circa 1829: American Inventor, William Austin Burt, presents his typing machine. (Photo by Evans/Three Lions/Getty Images)

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There was a point in the late 1800s when someone suggested that the United States Patent Office would no longer be needed.

Every invention and great idea that could be thought of already had been thought of. This is as good as it’s going to get, they thought. Talk about out of touch.

The patent closing guy just didn’t understand the evolution of business products and services. Evolution is an undeniable process of life — especially in business.

Evolution of products is a reality that must be accepted before any advancement can be made. If you think it won’t get any better, guess what? — It won’t.

There is a “stepping store” process that will take you from one idea to the next. There are no quick fixes or short cuts. Everything will be done in order.

Look In The Sky

How many eons did man watch birds defy the laws of gravity? Wanting to know that feeling of soaring to unimaginable heights.

Looking at the stars and wondering if he was alone in the universe.

Something as simple as an eclipse terrified primitive people around the world. The thought of the sun suddenly disappearing must have been a frightening experience.

Yet today we not only cover the skies with “jet powered flying machines” but we’ve even gone to the moon and back. But none of it happened overnight.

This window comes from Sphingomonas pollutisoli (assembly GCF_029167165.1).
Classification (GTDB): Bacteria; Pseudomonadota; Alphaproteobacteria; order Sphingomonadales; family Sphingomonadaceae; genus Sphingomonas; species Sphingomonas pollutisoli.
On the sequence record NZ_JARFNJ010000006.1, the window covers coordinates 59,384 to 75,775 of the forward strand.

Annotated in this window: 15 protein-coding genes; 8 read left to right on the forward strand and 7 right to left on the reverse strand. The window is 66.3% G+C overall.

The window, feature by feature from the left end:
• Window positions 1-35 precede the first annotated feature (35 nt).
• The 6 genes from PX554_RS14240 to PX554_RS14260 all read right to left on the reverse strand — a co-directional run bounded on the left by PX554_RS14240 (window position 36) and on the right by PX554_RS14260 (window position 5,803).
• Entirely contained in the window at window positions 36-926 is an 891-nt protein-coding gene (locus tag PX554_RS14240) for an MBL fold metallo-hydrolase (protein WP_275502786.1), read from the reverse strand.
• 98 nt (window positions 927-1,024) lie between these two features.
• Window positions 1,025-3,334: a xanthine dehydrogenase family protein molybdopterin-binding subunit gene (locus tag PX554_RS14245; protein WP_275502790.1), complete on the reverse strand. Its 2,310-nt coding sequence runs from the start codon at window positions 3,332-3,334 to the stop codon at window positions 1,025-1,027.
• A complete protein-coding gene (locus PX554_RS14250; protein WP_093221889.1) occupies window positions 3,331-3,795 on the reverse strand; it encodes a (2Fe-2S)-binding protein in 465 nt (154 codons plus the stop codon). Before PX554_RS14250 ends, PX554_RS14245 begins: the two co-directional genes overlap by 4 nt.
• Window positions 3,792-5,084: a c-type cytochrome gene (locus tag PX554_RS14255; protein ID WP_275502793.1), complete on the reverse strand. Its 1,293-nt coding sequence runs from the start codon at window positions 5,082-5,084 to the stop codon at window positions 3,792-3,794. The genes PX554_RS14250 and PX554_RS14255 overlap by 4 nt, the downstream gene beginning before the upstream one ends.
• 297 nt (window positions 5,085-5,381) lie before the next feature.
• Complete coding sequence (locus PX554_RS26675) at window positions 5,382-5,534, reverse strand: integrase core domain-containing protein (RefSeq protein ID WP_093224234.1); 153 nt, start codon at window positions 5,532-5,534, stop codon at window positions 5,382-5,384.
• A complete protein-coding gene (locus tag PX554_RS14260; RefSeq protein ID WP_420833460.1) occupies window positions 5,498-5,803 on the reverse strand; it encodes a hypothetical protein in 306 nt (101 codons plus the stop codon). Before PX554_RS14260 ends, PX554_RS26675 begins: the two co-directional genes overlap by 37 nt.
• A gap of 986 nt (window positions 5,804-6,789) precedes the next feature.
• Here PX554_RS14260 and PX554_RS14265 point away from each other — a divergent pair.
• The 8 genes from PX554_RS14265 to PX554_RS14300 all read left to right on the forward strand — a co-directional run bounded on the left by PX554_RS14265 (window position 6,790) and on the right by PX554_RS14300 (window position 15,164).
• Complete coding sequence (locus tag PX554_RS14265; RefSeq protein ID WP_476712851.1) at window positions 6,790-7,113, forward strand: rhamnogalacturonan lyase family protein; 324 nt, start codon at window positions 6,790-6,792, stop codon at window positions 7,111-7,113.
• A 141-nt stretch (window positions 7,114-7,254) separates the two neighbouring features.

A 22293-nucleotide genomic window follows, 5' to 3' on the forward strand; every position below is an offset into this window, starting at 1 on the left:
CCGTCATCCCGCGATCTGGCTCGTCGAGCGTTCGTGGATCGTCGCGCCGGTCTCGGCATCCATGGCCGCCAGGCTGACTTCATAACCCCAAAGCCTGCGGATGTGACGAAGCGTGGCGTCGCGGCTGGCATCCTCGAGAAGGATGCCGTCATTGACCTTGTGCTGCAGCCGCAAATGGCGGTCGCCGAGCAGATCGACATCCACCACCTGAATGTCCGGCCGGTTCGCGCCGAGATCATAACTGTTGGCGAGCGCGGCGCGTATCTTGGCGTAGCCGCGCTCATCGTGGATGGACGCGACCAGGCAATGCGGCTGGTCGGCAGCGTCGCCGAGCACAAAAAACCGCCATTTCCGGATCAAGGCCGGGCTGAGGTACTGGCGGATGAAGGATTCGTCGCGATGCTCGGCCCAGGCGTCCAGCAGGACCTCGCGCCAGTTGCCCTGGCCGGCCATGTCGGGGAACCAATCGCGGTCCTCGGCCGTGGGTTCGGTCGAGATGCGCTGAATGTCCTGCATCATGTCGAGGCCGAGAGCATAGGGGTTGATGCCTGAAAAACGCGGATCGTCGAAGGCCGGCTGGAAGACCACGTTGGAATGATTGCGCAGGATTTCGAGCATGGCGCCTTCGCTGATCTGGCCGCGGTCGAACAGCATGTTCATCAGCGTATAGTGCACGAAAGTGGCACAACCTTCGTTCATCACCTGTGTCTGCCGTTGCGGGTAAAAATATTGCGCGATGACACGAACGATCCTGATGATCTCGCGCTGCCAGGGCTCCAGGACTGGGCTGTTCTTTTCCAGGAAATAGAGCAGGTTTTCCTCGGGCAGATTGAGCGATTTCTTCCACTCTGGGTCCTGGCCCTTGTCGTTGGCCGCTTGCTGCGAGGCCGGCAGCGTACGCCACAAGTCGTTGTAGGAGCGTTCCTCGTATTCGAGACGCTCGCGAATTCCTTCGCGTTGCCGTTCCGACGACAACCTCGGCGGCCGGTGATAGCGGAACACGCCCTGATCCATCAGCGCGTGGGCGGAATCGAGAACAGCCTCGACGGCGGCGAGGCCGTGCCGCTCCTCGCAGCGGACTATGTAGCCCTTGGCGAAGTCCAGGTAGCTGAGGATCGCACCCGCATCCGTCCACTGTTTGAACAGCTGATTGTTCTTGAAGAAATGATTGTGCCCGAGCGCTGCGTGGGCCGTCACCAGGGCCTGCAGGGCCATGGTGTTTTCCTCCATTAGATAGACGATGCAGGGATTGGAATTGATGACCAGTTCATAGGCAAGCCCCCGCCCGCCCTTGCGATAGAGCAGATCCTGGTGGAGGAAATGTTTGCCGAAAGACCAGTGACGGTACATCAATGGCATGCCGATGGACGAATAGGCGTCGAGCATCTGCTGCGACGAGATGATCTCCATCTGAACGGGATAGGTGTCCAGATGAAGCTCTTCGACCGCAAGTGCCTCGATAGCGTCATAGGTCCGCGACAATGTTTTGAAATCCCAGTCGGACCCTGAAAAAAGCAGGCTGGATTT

There was an evolutionary process. Wright Brothers to “Top Gun.”

Sight and Sound

From cave drawings to Dolby 5.1 surround sound. Think of the evolution of cinema. We evolved from the first silent movies, to talking movies, to Technicolor, to surround sound, to TV, to Internet. All accomplished in a little more than 100 years.

About two lifetimes.

8-Track to CD

Somewhere in time a cave man thumped out a steady beat with a club on a hollow log and the rest, as they say, is history. Music was born.

Radios in automobiles used to be an option. Now you have Wi-Fi radio. Dial up any one of a thousand or more specialized channels. If you like Elvis you can hear him all day every day if that’s your taste.

We’ve gone from 8-tracks in the 60s to CD’s in 2000. Even the days of CD’s are probably numbered.

All your future music will be on demand from the cloud. What you want to hear, when you want to hear it, and all commercial free.

Some Final Thoughts

We’ve reached a point where anything that can be imagined can happen. What do you want?

How about a hologram where you can put yourself in TV shows in the middle of your living room in live action?

How would you like to play drums with the Beatles? Have a driverless car? Fly with your own backpack? Have a self-cleaning house?

Someday all of these things will become reality. But for each there is an evolutionary process that must be followed.

You can’t go from radio to CD’s without vinyl records, 8-tracks, cassette tapes in between.

You can’t have digital photography without the “Instamatic Camera” from Kodak or Polaroid getting there first.

There would be no cell phones without, “Breaker 1-9 this is the Bandit,” eluding Sheriff Buford T. Justice on his CB radio in the late 70s.

All improvements in products and services must, not should, but must, pass through this evolutionary process. There is no other way to advance any product or service.

So be patient. Your product is probably on someone’s drawing board right now.

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